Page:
Any application awarded in response to this FOA will be subject to terms and conditions found on the Award Conditions and Information for NIH Grants website. This includes any recent legislation and policy applicable to awards that is highlighted on this website.

Individual awards are based on the application submitted to, and as approved by, the NIH and are subject to the IC-specific terms and conditions identified in the NoA.

ClinicalTrials.gov: If an award provides for one or more clinical trials. By law (Title VIII, Section 801 of Public Law 110-85), the "responsible party" must register and submit results information for certain “applicable clinical trials” on the ClinicalTrials.gov Protocol Registration and Results System Information Website (https://register.clinicaltrials.gov). NIH expects registration and results reporting of all trials whether required under the law or not. For more information, see https://grants.nih.gov/policy/clinical-trials/reporting/index.htm.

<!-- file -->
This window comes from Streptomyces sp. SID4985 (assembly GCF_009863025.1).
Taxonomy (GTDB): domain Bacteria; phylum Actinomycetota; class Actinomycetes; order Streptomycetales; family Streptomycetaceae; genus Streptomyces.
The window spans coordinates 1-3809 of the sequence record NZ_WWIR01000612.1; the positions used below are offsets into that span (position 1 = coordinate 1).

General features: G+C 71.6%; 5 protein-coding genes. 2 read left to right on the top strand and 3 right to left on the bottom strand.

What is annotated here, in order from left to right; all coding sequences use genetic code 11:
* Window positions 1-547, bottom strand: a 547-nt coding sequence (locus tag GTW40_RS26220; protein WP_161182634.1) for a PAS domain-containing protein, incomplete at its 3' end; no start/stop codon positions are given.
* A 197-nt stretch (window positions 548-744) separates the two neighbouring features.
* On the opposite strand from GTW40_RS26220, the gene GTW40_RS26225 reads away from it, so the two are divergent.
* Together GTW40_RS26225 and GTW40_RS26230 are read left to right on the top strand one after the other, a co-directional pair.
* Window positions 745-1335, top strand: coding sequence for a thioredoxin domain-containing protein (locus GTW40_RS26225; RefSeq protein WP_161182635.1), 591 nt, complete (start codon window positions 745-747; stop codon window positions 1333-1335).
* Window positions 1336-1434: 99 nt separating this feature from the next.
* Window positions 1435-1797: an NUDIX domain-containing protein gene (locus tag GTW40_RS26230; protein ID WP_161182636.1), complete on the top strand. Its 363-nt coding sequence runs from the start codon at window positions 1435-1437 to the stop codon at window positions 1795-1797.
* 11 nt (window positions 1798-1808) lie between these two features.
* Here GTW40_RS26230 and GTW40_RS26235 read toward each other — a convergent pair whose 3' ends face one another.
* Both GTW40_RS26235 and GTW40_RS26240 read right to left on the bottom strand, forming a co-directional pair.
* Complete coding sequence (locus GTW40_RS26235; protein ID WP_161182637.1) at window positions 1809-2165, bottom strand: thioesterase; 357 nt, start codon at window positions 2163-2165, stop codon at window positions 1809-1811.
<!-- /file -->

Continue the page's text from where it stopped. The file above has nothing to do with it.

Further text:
Institutional Review Board or Independent Ethics Committee Approval: Grantee institutions must ensure that all protocols are reviewed by their IRB or IEC. To help ensure the safety of participants enrolled in NIH-funded studies, the awardee must provide NIH copies of documents related to all major changes in the status of ongoing protocols.

Data and Safety Monitoring Requirements: The NIH policy for data and safety monitoring requires oversight and monitoring of all NIH-conducted or -supported human biomedical and behavioral intervention studies (clinical trials) to ensure the safety of participants and the validity and integrity of the data. Further information concerning these requirements is found at http://grants.nih.gov/grants/policy/hs/data_safety.htm and in the application instructions (SF424 (R&R) and PHS 398).